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Back to the drawing board

At a meeting of the English Laws and Ethics Committee this afternoon I was presented with the 2017 Laws. There are areas of considerable improvement, on which the WBF Laws Commission is to be warmly congratulated. The new barking mad 50E apart, the major changes that have been made are for the better, and the clarity of language has been much enhanced.

Even Law 1 has undergone a revision. A Regulating Authority may now "require the face of each card to be symmetrical".  As for the backs:

The backs of all 52 cards in a deck should be identical. They may incorporate words, a logo or a pictorial design but the image used should possess a centre of symmetry. (Law 1C, 2017 version)

For the benefit of any laymen who may have wandered in, the idea is simple enough: imagine a card-sized rectangle on the table in which you must place any card you play (the idea being to prevent "Fantunes signals"). An unscrupulous partnership might still gain an advantage by placing an asymmetrical card (such as the ace of spades in most commonly-used decks) one way "round" or the other to convey some binary message.

Moreover, a villain might sort his cards such that the asymmetrical backs are distinguishable by his partner across the table - one way up corresponds to the bit 0, the other way up to the bit 1. A total of 8,192 orderings are possible, giving rise to the possibility of levels of communication undreamed of even by the recently unmasked agents of the ungodly.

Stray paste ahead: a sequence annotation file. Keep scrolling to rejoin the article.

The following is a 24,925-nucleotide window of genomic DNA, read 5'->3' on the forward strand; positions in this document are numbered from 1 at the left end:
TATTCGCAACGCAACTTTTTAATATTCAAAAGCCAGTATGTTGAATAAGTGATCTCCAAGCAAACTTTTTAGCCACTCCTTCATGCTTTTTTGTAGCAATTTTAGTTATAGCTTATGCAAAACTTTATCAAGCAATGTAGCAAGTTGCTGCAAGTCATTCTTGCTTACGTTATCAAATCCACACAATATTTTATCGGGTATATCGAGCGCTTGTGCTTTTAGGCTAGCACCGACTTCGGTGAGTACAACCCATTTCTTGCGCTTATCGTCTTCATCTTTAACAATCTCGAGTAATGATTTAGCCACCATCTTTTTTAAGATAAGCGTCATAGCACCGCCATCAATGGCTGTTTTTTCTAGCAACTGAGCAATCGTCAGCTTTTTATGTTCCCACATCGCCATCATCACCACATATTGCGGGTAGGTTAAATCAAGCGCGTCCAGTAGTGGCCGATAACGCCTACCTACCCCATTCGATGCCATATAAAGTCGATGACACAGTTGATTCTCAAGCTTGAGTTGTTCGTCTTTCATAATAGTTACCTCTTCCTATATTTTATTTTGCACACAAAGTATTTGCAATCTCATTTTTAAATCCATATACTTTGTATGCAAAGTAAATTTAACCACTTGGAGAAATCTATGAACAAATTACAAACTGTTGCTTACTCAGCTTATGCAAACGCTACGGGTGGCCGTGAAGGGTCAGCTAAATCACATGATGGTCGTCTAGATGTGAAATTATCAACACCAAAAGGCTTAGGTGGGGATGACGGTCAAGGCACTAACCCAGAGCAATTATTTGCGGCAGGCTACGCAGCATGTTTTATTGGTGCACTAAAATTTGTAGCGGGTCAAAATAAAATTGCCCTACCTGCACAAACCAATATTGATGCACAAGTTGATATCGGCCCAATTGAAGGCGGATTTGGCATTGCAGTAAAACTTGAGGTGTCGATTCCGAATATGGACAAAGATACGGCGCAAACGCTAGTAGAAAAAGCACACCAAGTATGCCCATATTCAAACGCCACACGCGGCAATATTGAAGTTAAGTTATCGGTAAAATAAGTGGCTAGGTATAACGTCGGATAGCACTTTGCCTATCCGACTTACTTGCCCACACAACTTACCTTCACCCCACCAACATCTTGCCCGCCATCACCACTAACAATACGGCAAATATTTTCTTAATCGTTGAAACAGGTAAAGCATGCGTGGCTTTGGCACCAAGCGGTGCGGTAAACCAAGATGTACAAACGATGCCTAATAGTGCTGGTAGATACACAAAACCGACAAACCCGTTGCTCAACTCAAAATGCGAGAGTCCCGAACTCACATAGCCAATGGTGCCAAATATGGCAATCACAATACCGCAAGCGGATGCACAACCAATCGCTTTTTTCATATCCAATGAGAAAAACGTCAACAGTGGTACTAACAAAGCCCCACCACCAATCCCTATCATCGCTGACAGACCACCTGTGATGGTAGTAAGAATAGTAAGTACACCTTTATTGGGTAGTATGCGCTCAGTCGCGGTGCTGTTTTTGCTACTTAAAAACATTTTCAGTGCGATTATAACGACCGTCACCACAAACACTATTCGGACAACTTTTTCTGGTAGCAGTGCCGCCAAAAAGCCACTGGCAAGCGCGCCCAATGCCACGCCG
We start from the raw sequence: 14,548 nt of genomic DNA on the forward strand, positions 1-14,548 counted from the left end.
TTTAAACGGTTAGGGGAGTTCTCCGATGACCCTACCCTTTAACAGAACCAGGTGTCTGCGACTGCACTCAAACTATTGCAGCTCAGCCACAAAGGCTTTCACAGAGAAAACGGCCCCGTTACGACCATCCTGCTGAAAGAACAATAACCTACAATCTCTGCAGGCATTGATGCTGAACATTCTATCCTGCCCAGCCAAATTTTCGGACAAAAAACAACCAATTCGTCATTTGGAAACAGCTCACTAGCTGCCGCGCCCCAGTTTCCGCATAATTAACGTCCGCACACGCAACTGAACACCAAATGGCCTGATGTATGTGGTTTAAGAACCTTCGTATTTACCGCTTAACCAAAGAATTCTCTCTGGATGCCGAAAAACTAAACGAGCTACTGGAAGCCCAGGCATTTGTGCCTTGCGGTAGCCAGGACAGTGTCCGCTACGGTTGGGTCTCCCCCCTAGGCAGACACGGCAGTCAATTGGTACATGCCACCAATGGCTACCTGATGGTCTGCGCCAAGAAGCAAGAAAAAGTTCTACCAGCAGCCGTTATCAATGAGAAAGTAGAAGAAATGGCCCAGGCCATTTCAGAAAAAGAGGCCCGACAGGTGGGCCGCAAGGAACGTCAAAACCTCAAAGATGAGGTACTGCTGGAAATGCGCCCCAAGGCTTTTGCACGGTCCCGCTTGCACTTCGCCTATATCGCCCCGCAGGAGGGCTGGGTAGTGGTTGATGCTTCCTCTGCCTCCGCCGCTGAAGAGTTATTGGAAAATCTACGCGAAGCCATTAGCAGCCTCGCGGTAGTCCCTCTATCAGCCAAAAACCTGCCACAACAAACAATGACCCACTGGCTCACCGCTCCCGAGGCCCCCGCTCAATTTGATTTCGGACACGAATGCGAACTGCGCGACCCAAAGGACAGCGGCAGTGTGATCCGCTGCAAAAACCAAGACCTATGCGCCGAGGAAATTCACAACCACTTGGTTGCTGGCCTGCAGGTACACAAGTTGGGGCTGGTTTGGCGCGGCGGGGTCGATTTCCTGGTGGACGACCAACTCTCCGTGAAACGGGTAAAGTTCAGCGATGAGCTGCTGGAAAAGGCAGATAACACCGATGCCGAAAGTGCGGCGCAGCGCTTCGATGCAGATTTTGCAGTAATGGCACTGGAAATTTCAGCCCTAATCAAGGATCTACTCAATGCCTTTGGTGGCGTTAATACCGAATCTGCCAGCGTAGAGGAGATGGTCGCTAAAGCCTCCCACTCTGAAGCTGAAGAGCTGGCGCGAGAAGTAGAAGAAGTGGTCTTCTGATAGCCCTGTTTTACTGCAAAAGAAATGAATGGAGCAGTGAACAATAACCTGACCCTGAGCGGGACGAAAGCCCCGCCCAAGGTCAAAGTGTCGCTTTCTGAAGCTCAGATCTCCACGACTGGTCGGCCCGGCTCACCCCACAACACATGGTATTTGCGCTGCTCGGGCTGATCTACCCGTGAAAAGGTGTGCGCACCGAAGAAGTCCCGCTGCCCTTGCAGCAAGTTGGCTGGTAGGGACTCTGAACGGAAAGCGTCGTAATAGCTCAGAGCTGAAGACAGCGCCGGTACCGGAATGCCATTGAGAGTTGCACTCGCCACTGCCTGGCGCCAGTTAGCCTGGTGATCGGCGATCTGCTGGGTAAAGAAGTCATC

We don't want this. Have we prevented it?

No, of course not. The face of the ace of spades in most commonly-used decks already is "symmetrical" - it has reflectional symmetry about the vertical axis. What the Law wants in addition is rotational symmetry about 180 degrees (or, what is the same thing, reflectional symmetry about the horizontal axis). So, the Law should ask for it by name.

A "centre of symmetry" (or "center" if you prefer) is a technical term that (for the most part) means to technical people working in two dimensions a point within a closed curve such that any given line through the centre intersects the curve at two points equidistant from the centre. Rectangles, such as playing cards, obviously have no centre of symmetry. Circles do, and so do what are called "curves of constant breadth" (look this up, or if you are British think of the new £1 coin or the old 50p or 20p piece).

The Law as stated means that I can put a logo on the back of a playing card such that the logo conforms to Law 1C, but the back of the card is clearly asymmetrical ("the image" in the Law must refer to the logo, since it would be meaningless if it referred to the card, which cannot have a centre of symmetry).

Even if I had to put the centre of the logo in the place where the diagonals of the card intersect, I could use a Reuleaux wheel (again, look it up) or a Canadian loonie. In the place where the real work of the L&E is done, the pub after the meeting, the chief TD of the EBU explained to me that what was meant was that the entire back of the card had to be rotationally symmetrical through 180 degrees. Of course it was. Then, why not say so?

Is this nitpicking? Very much so. But the Laws ought to be free from nits. Before they are issued, they should be read by a patent lawyer who doesn't play bridge. That way, doubt about what they "really mean" might for the most part be eliminated to the everlasting benefit of all.

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